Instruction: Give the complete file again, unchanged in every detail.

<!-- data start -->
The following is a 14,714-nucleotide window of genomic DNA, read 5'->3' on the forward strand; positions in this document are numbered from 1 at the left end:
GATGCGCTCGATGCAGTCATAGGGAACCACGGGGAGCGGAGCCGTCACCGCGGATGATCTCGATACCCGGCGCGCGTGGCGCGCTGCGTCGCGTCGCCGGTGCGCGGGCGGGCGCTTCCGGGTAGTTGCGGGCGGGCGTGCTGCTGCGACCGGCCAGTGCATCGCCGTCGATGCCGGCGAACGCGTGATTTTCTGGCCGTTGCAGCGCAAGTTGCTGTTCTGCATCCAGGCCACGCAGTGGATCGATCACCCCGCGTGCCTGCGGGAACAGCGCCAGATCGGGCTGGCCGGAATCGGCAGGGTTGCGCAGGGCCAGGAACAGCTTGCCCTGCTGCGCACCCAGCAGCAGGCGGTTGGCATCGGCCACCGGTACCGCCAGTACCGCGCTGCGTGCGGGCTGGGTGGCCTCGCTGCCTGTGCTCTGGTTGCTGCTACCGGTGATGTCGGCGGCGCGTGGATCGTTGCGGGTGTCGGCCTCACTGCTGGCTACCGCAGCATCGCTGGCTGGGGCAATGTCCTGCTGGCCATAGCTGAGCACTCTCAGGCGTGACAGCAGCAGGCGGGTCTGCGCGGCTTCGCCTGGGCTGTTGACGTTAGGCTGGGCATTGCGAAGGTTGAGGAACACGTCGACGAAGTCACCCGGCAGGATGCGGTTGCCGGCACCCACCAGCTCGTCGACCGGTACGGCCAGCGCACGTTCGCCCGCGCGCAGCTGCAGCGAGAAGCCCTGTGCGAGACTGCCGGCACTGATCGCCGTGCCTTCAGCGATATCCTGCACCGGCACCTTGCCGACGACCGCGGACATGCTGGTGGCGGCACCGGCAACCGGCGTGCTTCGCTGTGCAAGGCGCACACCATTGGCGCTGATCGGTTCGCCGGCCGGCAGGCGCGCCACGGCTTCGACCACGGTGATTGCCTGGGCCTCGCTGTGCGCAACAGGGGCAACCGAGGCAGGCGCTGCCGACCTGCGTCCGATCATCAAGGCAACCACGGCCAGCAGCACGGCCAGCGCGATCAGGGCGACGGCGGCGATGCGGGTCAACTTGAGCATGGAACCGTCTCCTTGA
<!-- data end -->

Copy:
The following is a 14,714-nucleotide window of genomic DNA, read 5'->3' on the forward strand; positions in this document are numbered from 1 at the left end:
GATGCGCTCGATGCAGTCATAGGGAACCACGGGGAGCGGAGCCGTCACCGCGGATGATCTCGATACCCGGCGCGCGTGGCGCGCTGCGTCGCGTCGCCGGTGCGCGGGCGGGCGCTTCCGGGTAGTTGCGGGCGGGCGTGCTGCTGCGACCGGCCAGTGCATCGCCGTCGATGCCGGCGAACGCGTGATTTTCTGGCCGTTGCAGCGCAAGTTGCTGTTCTGCATCCAGGCCACGCAGTGGATCGATCACCCCGCGTGCCTGCGGGAACAGCGCCAGATCGGGCTGGCCGGAATCGGCAGGGTTGCGCAGGGCCAGGAACAGCTTGCCCTGCTGCGCACCCAGCAGCAGGCGGTTGGCATCGGCCACCGGTACCGCCAGTACCGCGCTGCGTGCGGGCTGGGTGGCCTCGCTGCCTGTGCTCTGGTTGCTGCTACCGGTGATGTCGGCGGCGCGTGGATCGTTGCGGGTGTCGGCCTCACTGCTGGCTACCGCAGCATCGCTGGCTGGGGCAATGTCCTGCTGGCCATAGCTGAGCACTCTCAGGCGTGACAGCAGCAGGCGGGTCTGCGCGGCTTCGCCTGGGCTGTTGACGTTAGGCTGGGCATTGCGAAGGTTGAGGAACACGTCGACGAAGTCACCCGGCAGGATGCGGTTGCCGGCACCCACCAGCTCGTCGACCGGTACGGCCAGCGCACGTTCGCCCGCGCGCAGCTGCAGCGAGAAGCCCTGTGCGAGACTGCCGGCACTGATCGCCGTGCCTTCAGCGATATCCTGCACCGGCACCTTGCCGACGACCGCGGACATGCTGGTGGCGGCACCGGCAACCGGCGTGCTTCGCTGTGCAAGGCGCACACCATTGGCGCTGATCGGTTCGCCGGCCGGCAGGCGCGCCACGGCTTCGACCACGGTGATTGCCTGGGCCTCGCTGTGCGCAACAGGGGCAACCGAGGCAGGCGCTGCCGACCTGCGTCCGATCATCAAGGCAACCACGGCCAGCAGCACGGCCAGCGCGATCAGGGCGACGGCGGCGATGCGGGTCAACTTGAGCATGGAACCGTCTCCTTGA